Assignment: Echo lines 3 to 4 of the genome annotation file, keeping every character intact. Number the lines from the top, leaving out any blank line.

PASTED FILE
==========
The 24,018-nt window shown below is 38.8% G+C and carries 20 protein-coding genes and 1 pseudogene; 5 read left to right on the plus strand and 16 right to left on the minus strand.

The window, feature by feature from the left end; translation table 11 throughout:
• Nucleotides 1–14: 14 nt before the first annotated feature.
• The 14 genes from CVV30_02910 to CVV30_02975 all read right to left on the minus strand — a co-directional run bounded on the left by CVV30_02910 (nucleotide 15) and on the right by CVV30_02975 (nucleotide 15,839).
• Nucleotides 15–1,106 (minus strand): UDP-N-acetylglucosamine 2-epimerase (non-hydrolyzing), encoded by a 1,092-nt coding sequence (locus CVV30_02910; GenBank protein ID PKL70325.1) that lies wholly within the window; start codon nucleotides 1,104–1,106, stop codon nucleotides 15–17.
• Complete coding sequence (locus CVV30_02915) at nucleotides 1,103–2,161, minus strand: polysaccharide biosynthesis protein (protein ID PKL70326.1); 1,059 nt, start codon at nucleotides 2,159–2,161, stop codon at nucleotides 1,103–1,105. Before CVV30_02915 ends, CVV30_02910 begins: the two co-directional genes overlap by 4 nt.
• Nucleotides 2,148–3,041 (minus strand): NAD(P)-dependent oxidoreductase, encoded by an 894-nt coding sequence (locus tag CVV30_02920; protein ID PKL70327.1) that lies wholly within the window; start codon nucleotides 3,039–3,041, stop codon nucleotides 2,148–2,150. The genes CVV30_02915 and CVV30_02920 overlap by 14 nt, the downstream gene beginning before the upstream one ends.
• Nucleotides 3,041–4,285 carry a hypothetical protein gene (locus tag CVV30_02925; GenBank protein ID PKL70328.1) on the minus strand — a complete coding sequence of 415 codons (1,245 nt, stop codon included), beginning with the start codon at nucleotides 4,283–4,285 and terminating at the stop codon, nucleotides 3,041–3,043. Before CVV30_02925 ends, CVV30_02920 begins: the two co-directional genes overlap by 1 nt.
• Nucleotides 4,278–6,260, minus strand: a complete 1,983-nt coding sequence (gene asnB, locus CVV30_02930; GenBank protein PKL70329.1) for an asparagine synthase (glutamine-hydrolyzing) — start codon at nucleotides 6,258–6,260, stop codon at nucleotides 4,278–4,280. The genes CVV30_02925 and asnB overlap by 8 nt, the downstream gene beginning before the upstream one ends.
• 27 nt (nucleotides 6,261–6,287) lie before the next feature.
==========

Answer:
• Nucleotides 1–14: 14 nt before the first annotated feature.
• The 14 genes from CVV30_02910 to CVV30_02975 all read right to left on the minus strand — a co-directional run bounded on the left by CVV30_02910 (nucleotide 15) and on the right by CVV30_02975 (nucleotide 15,839).